The Hoops Lab
Situations to watch and Quick Hits: Trade deadline edition
Garnett's injured knee: Garnett left Thursday night's game with a strained knee. The severity of the injury is unknown, but Celtics GM Danny Ainge revealed that the knee has been bothering him for weeks. Garnett was able to return to the court and go through some warm-ups at the half on Thursday, but he was unable to return to the game. If this injury keeps him out for any period of time, players like Kendrick Perkins and Leon Powe could see more opportunities.
Suns return to Seven Seconds or Less?: The Suns fired head coach Terry Porter over the break, and replaced him with Alvin Gentry. Gentry is a disciple of the seven-seconds-or-less style that Mike D'Antoni ran in Phoenix, the style that made Nash a two-time MVP and Stoudemire one of the top picks in our drafts. In two games this week the Suns have averaged more than 140 points per game (granted it was against the Clippers twice, but still) and both Nash (21 points/12 assists) and Stoudemire (42 points/11 boards) showed signs on Wednesday night that they might resume their previous production levels.
Ginobili's out: Ginobili is expected to miss the next three weeks with a right shin injury. Ginobili was just starting to heat back up after his previous injury layoff, so it is a shame he finds himself back on the shelf again. Expect Tim Duncan and Tony Parker to pick up much of the scoring slack, but players like Roger Mason and George Hill could also get more opportunities.
TMac makes it official, we think: McGrady revealed this week that he was planning to have microfracture surgery, which would end his season. In response, the Rockets brass suggested that he handled it poorly and that perhaps he might not be done. But since McGrady has been untrustworthy all season due to injury, I'll take his word for it that he's done and get him off all of the teams where I got stuck with him.
Chicago and Sacramento swap: Brad Miller and John Salmons were traded to Chicago in exchange for Drew Gooden, Andres Nocioni, Michael Ruffin and Cedric Simmons. Miller should presumably move into the starting center slot for the Bulls, while Salmons will likely compete for minutes at the swing spots with Luol Deng, Ben Gordon and Kirk Hinrich. Joakim Noah, who's played well of late, is likely to lose minutes to Miller. This trade officially puts the Kings into the youth movement, so I have doubts as to whether Nocioni or Gooden will beat out the youngsters on the Kings' front line for minutes. If either of them do earn starting jobs, though, they could produce more in Sacramento than they did in Chicago since the Kings have fewer other producers to share with.
Chandler in NOLA limbo: Tyson Chandler (to Oklahoma City) for Joe Smith and Chris Wilcox (voided). The biggest news from this trade-that-never happened is that Chandler (ankle sprain) has publicly stated that he will now take longer to return from his injury as he no longer feels the need to rush back for the Hornets. This should continue to mean bigger rebound numbers for David West, who has seen some center minutes in Chandler's absence.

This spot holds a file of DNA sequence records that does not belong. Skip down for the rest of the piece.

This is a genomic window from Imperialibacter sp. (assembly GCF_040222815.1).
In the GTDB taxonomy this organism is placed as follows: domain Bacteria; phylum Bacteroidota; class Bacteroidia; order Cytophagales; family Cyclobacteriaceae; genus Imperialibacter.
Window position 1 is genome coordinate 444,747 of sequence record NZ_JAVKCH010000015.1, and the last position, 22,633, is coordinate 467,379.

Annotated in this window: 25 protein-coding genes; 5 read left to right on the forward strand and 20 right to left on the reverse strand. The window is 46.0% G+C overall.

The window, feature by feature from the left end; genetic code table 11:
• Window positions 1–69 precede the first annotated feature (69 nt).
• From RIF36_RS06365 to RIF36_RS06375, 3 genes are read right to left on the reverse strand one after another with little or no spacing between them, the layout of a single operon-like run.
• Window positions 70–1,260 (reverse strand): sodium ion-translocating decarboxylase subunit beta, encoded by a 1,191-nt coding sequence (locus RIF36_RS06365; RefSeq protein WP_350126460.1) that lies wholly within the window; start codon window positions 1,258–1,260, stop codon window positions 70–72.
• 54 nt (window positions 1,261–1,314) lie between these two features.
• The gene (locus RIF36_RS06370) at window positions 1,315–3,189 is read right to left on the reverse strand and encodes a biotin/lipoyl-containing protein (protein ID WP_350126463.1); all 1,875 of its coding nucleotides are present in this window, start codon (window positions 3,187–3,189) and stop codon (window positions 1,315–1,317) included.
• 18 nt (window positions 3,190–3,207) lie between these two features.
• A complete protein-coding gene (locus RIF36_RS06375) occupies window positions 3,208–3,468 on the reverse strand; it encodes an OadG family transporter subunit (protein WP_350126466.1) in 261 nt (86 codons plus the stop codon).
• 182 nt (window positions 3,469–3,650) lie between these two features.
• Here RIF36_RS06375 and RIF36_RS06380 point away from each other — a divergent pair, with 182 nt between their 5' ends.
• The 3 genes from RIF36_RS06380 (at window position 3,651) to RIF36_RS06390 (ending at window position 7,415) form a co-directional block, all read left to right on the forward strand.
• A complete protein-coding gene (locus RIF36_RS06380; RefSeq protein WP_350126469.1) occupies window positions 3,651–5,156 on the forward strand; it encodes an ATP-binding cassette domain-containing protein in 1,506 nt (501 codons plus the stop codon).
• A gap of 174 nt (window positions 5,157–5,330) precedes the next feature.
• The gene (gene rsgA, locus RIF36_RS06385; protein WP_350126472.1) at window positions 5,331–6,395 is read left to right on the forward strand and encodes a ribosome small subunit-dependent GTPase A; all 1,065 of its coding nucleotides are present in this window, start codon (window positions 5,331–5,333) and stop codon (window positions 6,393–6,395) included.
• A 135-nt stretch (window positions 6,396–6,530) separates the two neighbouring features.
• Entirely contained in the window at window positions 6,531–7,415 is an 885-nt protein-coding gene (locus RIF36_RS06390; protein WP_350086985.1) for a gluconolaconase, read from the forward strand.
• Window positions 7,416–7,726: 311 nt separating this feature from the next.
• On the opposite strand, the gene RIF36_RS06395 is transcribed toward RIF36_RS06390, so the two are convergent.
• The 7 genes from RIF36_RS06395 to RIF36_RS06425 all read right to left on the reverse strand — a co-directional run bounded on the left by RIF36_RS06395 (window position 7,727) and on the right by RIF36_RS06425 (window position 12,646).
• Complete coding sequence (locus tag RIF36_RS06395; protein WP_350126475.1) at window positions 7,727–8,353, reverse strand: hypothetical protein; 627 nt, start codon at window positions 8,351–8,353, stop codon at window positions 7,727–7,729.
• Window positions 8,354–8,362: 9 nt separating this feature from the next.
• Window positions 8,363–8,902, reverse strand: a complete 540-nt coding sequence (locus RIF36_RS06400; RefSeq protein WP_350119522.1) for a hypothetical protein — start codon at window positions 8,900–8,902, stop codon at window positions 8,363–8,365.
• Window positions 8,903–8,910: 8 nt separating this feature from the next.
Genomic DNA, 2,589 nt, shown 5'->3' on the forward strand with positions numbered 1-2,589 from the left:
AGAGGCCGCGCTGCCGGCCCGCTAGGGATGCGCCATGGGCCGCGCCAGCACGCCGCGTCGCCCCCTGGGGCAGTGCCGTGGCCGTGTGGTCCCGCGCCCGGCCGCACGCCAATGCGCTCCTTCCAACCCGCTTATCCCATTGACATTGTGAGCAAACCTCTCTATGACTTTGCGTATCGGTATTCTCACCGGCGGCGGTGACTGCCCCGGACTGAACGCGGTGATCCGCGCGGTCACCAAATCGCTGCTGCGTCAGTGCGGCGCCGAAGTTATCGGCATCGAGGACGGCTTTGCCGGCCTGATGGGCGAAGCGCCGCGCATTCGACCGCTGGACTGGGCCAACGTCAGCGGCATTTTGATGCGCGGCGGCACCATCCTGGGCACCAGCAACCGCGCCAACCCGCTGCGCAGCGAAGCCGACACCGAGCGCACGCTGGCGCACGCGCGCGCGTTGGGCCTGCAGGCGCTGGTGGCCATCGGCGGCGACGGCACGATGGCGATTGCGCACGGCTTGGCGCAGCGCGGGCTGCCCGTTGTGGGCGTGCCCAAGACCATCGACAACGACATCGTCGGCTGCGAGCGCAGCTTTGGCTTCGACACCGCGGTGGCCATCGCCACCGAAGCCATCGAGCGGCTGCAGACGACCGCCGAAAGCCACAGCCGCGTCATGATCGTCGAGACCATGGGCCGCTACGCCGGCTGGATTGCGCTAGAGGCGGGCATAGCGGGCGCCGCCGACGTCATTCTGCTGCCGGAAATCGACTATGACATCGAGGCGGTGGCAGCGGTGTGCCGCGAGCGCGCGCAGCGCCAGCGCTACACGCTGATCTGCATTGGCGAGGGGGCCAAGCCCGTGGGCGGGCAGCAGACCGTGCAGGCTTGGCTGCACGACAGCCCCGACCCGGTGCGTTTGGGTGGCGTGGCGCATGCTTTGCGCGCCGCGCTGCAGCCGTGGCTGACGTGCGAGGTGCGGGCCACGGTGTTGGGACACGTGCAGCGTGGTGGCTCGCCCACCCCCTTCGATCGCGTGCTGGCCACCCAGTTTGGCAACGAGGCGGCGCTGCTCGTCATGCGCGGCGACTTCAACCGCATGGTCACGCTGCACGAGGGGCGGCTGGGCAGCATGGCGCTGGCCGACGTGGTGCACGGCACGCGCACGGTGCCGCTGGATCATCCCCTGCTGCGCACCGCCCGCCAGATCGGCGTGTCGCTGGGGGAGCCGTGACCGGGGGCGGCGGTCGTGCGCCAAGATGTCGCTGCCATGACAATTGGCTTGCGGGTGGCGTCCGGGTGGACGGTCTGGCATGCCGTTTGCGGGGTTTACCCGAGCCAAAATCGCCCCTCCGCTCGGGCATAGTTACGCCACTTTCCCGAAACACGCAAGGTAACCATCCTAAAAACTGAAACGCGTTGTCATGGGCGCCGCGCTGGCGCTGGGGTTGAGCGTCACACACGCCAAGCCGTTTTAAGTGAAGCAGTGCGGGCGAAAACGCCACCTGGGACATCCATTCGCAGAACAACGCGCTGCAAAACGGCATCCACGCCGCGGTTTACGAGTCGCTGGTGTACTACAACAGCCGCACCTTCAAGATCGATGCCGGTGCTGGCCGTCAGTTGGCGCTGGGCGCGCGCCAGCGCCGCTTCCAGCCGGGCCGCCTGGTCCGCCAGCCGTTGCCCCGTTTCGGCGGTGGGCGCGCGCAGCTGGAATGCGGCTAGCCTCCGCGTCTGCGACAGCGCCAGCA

Magic get their point guard: The Magic acquired Rafer Alston as part of a three-team trade with the Grizzlies and Rockets. With Jameer Nelson officially done for the season now (shoulder surgery), Alston should step in and see big minutes from day one. The Magic run a free-shooting offense from downtown, and Alston loves to shoot from deep, so he should be a solid source of treys and assists from here on in.
Antonio McDyess (41% owned): McDyess has been crashing the boards lately, and now that he's moved into the starting lineup. he's looking like a solid double-double threat every game.
Larry Hughes (17% owned): Hughes has been traded to the Knicks, and if he can win the starting shooting guard slot in the Mike D'Antoni system that could make him worth paying attention to.
Aaron Brooks (15% owned): By sending Rafer Alston to the Magic in a trade, the Rockets have given Brooks the keys to the team. He has looked promising in limited minutes this season, and has a chance to make a name for himself over these next two months. Just keep in mind that newly acquired Kyle Lowry will likely factor into the rotation.
Sebastian Telfair (13% owned): Telfair exploded for 30 points on Wednesday night. While you shouldn't expect that kind of offense out of him on a regular basis, he does have the opportunity to assert himself now that Al Jefferson is out.
Professor's Crib Notes
"Just like I told you, you must learn!"
- KRS One, Retrospective, 1989
The New York Times ran an article this week called the No Stats All Star about Shane Battier, a poster child for the utility of advanced stats.
Battier is not especially proficient in any box score stat - below average scoring, rebounds, assists, etc., yet he seems to make a big impact in the win/loss columns for the teams he is on. This article points out many specific examples of the "little things" a player can do such as knowing the tendencies and "hot spots" of the player you defend, swiping the ball on the way up (doesn't count as a block or steal), tapping out contested rebounds, boxing out the best rebounder on the other team even if it's not your man, etc. Because there's no box score stat for setting a good screen, these kinds of things are often ignored. But they are the things that lead to successful team basketball, and is one of the reasons that (according to the article) Battier always ranks among the best in the NBA in the adjusted +/- stat.
So, advanced stats aren't only good for player comparisons like LeBron vs. Kobe - they're also good for pointing out that some players are better than their box-score stats. Or as Rockets GM Daryl Morey put it in the article: "Someone created the box score, and he should be shot."
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Article first appeared 2/20/09